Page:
How can people who experience psychosis, those close to them, health professionals, activists and researchers build a new story about psychosis where thriving and resilience are a potential outcome, rather than hopelessness and stigma?
On 20 January 2018, the Psychosis Health Integration Team (HIT) hosted ‘Rewriting Psychosis’ and brought over 130 people together to consider this question. The event was funded by PolicyBristol, Bristol Health Partners and the University of Bristol Centre for Public Engagement.
A compassionate and insightful dialogue between Psychosis HIT Peer Directors Martha Sneyd and James Robinson opened the event. By talking about their experiences of living with psychosis, Martha and James movingly cast light on issues such as ‘recovery’, acceptance and improving services. These themes returned throughout the day.
A screening of Crazywise, a documentary about different cultures’ definitions and response to psychosis, expanded the dialogue with tales about the potential opportunities for growth that profound psychological experiences can stimulate.
Isabel Clarke, a consultant clinical psychologist and writer on psychosis and spirituality, followed the film with reflections on the evidence about cognition, and how it can help make sense of unusual experiences. This ended with advice on how this understanding could help to improve mental health services, through offering non-stigmatised identities and assisting people to take control of their ‘unshared’ realities.
Isabel then joined a panel alongside Dr Sarah Sullivan (HIT Director), James Robinson and Martha Sneyd chaired by Dr Simon Downer (HIT Director). Diverse questions from the audience covered the impact of environmental factors on people’s experiences, how to design an improved service and how research can investigate the potentially transformative nature of psychosis.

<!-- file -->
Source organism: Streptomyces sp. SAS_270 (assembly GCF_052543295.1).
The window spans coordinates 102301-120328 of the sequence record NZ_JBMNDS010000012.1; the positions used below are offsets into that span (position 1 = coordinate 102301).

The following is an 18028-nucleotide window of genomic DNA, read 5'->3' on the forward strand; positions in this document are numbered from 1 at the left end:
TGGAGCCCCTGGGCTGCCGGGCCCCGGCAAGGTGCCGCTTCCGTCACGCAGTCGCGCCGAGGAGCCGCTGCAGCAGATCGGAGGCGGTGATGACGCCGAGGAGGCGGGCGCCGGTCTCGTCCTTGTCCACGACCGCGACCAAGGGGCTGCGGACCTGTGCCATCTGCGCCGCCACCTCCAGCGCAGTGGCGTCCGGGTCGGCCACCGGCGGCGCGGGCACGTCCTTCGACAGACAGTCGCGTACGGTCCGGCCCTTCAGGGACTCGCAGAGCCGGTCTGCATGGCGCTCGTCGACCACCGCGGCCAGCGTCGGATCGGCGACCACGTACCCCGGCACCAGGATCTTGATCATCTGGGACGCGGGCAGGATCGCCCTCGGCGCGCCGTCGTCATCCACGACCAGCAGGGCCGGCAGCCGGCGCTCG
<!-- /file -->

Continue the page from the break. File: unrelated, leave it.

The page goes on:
Attendees told us:
“Extremely moving and informative event”
“I'm glad I attended the event…it will help me as a mental health professional”
“I found the large numbers attending very heart warming and the intro with 2 very honest and courageous professionals was really a tremendous start.”
“Thanks so much to everyone who organised this. I hope the network of support grows as it should and as it so clearly deserves to. Many thanks again - I learnt so much and would certainly hope to tap into this kind of network were I in the situation again of needing support or felt able to offer support to others.”
Psychosis HIT Directors said:
“We were thrilled to see feedback from people with lived experience of psychosis who we were really keen to welcome to this event. It also appealed to mental health professionals, researchers and other members of the public. We’ve already heard from one researcher who felt inspired to tackle some new and important questions which were raised as important issues by the audience. Facilitating this broad coalition to improve services, with people with lived experience of psychosis at the heart, is exactly what the HIT is designed to achieve. We’re delighted that this event helped to advance that mission.”
For more information about the Psychosis Health Integration Team, please email firstname.lastname@example.org